18 April 2019 Off By The Engineering Community



All BIM guidelines in the world include 4 major parts:

– Project Execution Plan (PEP)

– Modeling Methodology (MM)

– Levels of Detail (LODs)

– BIM protocol and information organization (P&O)

Until 2015 in the USA, some independent departments of states published 47 BIM   guidelines, standards to implement BIM efficiently, in which 17 were published by the government office and 30 were published by non-profit organizations. General Services Administration (GSA) plans to publish 8 BIM independent instructions.

They have published 6 instructions during 2007 to 2011 and a further 2 instructions are to be published. National Institute of Building Sciences (NIBS) published 2 BIM standard versions and prepared to publish the 3rd. In addition, the American Institute of Architects (AIA), Association of General Contractors (AGC), universities, states and cities also published  their BIM  guidelines and standards. In which, publishers of Pennsylvania state university and the Association of contractors have covered all 4 major parts mentioned above. However a number of BIM guidelines developed do not cover all the 4 major parts well, i.e. the Level of Details (LOD’s).

Today in Europe there are over 34 BIM instructions and standards, in which, 18 have been published in United Kingdom by Construction Industry Council (CIC), BIM Task Group, British Standards Institution (BSI), AEC-UK,  6 have been published in Norway by Statsbygg – a government department and Norway Association of construction. There are BIM guidelines developed in Finland, Denmark, and Sweden, where the BIM application instructions are set out for buildings, infrastructure and bridges. It is noteable that almost all publishers in Europe lacks 2 parts: PEP and LODs.  Only the BIM  specification of AEC-UK covers all of the 4 parts.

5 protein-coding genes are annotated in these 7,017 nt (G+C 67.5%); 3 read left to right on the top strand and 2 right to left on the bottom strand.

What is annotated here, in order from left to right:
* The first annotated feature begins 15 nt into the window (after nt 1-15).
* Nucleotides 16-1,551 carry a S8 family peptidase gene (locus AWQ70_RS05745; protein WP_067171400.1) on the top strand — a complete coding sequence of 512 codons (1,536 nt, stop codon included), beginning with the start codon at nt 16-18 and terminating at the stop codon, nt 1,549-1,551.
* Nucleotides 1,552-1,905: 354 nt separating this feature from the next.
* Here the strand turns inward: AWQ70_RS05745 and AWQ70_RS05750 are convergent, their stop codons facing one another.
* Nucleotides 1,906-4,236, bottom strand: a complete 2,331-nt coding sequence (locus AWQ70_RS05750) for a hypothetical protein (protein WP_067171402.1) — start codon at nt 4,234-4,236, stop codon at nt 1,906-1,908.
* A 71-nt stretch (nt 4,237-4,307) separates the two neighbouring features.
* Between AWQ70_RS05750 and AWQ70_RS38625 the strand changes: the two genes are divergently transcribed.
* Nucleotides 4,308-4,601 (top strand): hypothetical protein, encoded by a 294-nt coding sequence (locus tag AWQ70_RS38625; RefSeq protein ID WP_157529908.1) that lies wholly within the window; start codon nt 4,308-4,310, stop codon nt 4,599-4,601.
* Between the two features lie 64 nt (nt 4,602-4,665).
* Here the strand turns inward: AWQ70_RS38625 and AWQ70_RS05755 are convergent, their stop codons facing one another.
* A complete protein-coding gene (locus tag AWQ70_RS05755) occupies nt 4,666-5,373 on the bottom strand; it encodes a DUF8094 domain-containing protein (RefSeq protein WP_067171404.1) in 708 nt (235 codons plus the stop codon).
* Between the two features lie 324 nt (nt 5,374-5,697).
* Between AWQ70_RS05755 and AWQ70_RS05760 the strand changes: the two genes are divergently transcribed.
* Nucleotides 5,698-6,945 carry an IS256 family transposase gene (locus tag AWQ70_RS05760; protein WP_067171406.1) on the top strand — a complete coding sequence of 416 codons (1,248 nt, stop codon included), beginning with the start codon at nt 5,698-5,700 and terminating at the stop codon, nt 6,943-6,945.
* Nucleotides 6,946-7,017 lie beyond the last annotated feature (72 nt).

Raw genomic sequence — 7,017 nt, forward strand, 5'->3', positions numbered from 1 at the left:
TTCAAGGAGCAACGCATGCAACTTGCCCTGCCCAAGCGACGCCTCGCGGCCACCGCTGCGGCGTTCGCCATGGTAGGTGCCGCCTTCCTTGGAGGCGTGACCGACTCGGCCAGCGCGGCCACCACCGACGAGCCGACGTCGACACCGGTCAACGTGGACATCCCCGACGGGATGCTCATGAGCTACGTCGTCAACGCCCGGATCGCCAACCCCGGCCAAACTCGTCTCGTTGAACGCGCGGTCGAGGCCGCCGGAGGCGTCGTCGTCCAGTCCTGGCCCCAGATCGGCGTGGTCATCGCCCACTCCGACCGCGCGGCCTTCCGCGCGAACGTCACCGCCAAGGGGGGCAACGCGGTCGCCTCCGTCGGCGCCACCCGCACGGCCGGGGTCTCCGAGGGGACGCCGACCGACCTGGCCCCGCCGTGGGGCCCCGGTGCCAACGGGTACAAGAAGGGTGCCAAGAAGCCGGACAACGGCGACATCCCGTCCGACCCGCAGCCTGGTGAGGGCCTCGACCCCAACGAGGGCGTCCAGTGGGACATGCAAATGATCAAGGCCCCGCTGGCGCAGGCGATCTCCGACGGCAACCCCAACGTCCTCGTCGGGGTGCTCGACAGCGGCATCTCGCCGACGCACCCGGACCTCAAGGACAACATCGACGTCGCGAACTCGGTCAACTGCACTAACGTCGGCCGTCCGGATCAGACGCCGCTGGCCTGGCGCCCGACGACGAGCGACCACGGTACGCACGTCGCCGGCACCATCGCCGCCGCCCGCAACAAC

In Asia, there are over 35 BIM protocols, in which, 12 were published by Singapore Building Construction Authority (BCA) and other government departments. Others BIM protocols have been published in Korea, Japan, China, Taiwan and Hong Kong.

These are similar to Europe in that all lack 2 parts: PEP and LODs. Only version 2 of BCS has covered the full 4 parts.  This clearly shows that the countries in the world, which have applied BIM, published several BIM instructions and standards are focusing the requirements to their industry adoption.  However in my opinion we need a recognised more rounded, regional or international BIM  guideline, standard, specification to get more adoption and benefits for the wider BIM community.


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